Students might engage in an activity in which they collect information about how and why Indian wars developed. They can organize this information by noting: who was involved in the conflict (for example, British leaders or specific tribes); when the conflict(s) developed; what was the circumstance of the conflict (was it related to depleted resources or lack of power, for example); what kind of conflict did it become; what was the outcome of it. Once students have collected and organized this information, they can put it in a comparative context by creating a timeline or map. With this information side-by-side, students can begin to extract larger meaning and identify parallels in how or why conflicts developed and the consequences of such conflicts.
The presence of the Europeans exacerbated historical tensions among nations. Lucrative trade with Europeans altered traditional inter-Indian trading networks. This changed trade patterns that existed prior to European arrival. Additionally, land disputes among American Indians, such as the Iroquois, Huron, and Sioux, led to armed warfare (made more violent with the introduction of gunpowder and horses), involved new military alliances with European settlers, and redefined boundaries of political and economic influence. Certain military alliances proved critical. The Iroquois, for example, played a decisive role in the outcome of the French and Indian War (1754-1763), also known as the Seven Years’ War. The conflict pitted British forces against French soldiers over control of the Upper Ohio River Valley. The Iroquois provided invaluable support and knowledge of native terrain to inform the British military strategy.
Settling the Colonies
Who moved to and settled in North America and why did they choose to live where they did?
Why did English settlers choose to live on the North Atlantic seaboard? What was daily life like for those who settled in the southern colonies? Those who settled in New England?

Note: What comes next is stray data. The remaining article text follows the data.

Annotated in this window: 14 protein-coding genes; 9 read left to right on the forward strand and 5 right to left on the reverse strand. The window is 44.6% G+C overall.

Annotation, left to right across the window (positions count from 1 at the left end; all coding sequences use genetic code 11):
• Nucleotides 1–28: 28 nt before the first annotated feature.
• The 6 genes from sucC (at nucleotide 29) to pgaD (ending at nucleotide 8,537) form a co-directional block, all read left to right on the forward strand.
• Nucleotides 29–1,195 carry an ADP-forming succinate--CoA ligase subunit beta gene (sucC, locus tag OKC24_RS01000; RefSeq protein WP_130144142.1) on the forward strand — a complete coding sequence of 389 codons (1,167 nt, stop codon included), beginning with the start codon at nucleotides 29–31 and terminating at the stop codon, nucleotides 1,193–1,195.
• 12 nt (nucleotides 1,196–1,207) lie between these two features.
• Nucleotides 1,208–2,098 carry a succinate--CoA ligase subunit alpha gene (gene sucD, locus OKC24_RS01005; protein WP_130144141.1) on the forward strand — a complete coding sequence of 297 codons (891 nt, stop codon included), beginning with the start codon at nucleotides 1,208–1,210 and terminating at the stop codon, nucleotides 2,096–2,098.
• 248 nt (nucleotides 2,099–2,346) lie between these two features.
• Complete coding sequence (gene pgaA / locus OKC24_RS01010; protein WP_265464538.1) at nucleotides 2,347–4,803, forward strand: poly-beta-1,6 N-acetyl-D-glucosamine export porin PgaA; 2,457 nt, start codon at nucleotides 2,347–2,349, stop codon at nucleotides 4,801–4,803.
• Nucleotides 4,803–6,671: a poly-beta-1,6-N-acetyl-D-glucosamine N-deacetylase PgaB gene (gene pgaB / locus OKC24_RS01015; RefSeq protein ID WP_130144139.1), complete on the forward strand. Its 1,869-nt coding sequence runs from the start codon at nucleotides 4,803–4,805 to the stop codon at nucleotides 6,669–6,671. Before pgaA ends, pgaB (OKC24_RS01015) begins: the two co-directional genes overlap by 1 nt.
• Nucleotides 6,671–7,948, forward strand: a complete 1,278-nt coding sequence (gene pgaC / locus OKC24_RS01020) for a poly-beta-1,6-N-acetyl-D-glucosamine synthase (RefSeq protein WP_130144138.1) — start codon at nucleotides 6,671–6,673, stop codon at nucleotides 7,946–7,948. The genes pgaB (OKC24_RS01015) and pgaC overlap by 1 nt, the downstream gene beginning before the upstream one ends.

Why did Jamestown settlers have a high mortality rate? Why did so many settlers die and how did they eventually reverse this trend?
How did people work in the colonies? Why did indentured servitude start and how did it transition to slavery?
How did the middle colonies differ from New England and the southern colonies?
Students can begin their studies of North America by examining this question: Who moved to and settled in North America and why did they choose to live where they did? A brief overview of French and Spanish colonization in the New World introduces students to the different groups of people who met on the North American continent. Unlike British colonies which were populated by colonists who made money primarily through agriculture, Spanish and French colonies were, in general, more transient, less focused on profiting from agricultural commodities, and more focused on extracting mineral wealth and hides. These different intentions for the colonies made the administration and settlement of the British, French, and Spanish colonies look different. Major emphasis in this unit is placed on the English colonies, where the settlers and colonists shaped the economic and political values and institutions of the new nation. Students chronicle and evaluate how the British colonial period created the basis for the development of political self-government and a free-market economic system.
Students can survey the evolution of the thirteen colonies by addressing these questions: Why did English settlers choose to live on the North Atlantic seaboard? What was daily life like for those that settled in the southern colonies as opposed to New England? The original thirteen colonies differed regionally in their economic, political, religious, and social development. As students compare and contrast colonies, teachers guide students in considering how geography and climate affected their establishment and organization. Why did seaport cities become more prominent in New England and the Middle Colonies, and what effect did this have on commerce in the regions? Why did plantations dominate in the South while family farms flourished in New England? Students study how geography affected settlement, economic development, and the political organization of the colonies. Religious orientation also contributed to the variation in the colonies’ social and political structure.